Do you recommend students who want to pursue art to move to Cleveland?
“They should move to any place where they see there are things that are of interest to them. They shouldn’t go somewhere because a bunch of famous artists live there, because 9 times out of 10 those famous artists aren’t going to have time for them anyway. And if there are a lot of famous artists there already, who’s going to be interested in you? You have to do what you have to do and then try and see where you can get it located. It’s a huge world out there and artists live all over the country. “
In a new column by your favorite Features and Arts + Culture editors, Devin McMahon and PJ McCormick, we conduct research to ascertain the history and context of some of the pieces in Mudd Library’s eclectic collection of art.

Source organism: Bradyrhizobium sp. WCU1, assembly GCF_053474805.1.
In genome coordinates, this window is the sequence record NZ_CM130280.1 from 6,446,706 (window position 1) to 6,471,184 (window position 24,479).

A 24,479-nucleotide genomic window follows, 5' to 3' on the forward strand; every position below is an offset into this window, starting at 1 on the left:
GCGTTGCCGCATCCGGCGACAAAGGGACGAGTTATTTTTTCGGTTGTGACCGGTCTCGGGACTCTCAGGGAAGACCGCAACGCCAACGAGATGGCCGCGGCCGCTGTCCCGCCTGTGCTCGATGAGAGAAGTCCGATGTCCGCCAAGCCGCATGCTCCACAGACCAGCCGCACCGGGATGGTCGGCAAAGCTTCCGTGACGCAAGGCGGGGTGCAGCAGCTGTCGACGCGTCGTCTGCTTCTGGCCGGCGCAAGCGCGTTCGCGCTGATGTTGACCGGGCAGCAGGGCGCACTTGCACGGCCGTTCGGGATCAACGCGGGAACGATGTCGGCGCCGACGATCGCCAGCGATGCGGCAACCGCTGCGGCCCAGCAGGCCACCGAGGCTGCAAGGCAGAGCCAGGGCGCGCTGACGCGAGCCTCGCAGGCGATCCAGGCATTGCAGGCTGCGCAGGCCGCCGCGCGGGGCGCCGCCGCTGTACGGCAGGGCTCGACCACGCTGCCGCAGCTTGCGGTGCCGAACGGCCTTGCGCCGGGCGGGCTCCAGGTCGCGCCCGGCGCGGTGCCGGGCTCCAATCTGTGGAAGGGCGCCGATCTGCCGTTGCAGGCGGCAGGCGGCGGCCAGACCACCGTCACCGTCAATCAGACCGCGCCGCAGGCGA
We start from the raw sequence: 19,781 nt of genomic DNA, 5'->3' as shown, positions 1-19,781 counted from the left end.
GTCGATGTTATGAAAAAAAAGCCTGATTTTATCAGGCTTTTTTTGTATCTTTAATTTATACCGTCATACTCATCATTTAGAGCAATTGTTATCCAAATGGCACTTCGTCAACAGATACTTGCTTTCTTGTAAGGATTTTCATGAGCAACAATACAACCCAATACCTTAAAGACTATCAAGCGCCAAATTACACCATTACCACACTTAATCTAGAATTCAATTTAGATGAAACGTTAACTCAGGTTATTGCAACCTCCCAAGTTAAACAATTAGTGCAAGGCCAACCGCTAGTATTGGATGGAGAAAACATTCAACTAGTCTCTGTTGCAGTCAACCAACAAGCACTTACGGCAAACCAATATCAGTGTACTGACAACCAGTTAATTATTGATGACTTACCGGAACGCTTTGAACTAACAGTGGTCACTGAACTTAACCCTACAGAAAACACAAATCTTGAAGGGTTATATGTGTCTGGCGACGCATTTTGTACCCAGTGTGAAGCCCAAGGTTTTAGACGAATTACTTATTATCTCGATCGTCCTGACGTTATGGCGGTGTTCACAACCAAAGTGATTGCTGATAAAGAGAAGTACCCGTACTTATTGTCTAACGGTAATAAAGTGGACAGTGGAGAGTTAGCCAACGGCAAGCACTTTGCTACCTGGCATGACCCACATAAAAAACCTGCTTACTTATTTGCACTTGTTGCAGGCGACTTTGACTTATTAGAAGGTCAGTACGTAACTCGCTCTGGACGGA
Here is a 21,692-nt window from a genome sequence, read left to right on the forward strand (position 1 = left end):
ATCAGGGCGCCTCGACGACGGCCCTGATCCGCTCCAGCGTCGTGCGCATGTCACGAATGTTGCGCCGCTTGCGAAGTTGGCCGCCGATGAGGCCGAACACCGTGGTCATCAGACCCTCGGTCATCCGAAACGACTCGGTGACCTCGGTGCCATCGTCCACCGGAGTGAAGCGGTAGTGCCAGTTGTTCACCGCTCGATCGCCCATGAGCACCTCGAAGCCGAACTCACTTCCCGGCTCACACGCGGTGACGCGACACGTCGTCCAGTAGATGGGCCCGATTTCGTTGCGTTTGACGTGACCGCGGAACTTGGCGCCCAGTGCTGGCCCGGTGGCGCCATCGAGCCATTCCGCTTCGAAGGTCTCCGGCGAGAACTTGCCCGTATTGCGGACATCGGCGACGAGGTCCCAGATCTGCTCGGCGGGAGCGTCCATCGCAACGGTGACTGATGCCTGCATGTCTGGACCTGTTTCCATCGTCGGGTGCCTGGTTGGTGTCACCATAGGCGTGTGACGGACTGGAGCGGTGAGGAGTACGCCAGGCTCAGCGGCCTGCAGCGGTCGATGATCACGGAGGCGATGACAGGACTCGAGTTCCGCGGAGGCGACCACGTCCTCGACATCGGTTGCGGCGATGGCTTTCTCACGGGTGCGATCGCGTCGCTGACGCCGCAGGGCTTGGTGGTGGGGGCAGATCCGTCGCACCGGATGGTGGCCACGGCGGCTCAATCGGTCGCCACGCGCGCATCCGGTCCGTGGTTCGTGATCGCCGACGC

We’d reached a roadblock; John Pearson, the artist whose piece Flip Flop Paradox A hangs in the stairwell between the first and second floors of Mudd library, was unfamiliar with his own piece. Given Pearson’s copious oeuvre, we’d soon find, this wasn’t all that odd, but for the moment, we were stuck. For the first edition of our new column, Devin and I had selected Pearson’s large Tetris-block-esque sculpture, and after some digging, found that he was a retired Oberlin professor still living in town. A few quick emails with the Art Department later, and we were in touch with Pearson’s daughter, who helped us set up an interview at his Oberlin home and studio. But once we had found his home -- no easy task, it turned out, as Devin and I were apparently blind to a building we’d each walked by a million times, even though it sits right between the Apollo and Slow Train -- we floundered to find a new direction for our interview.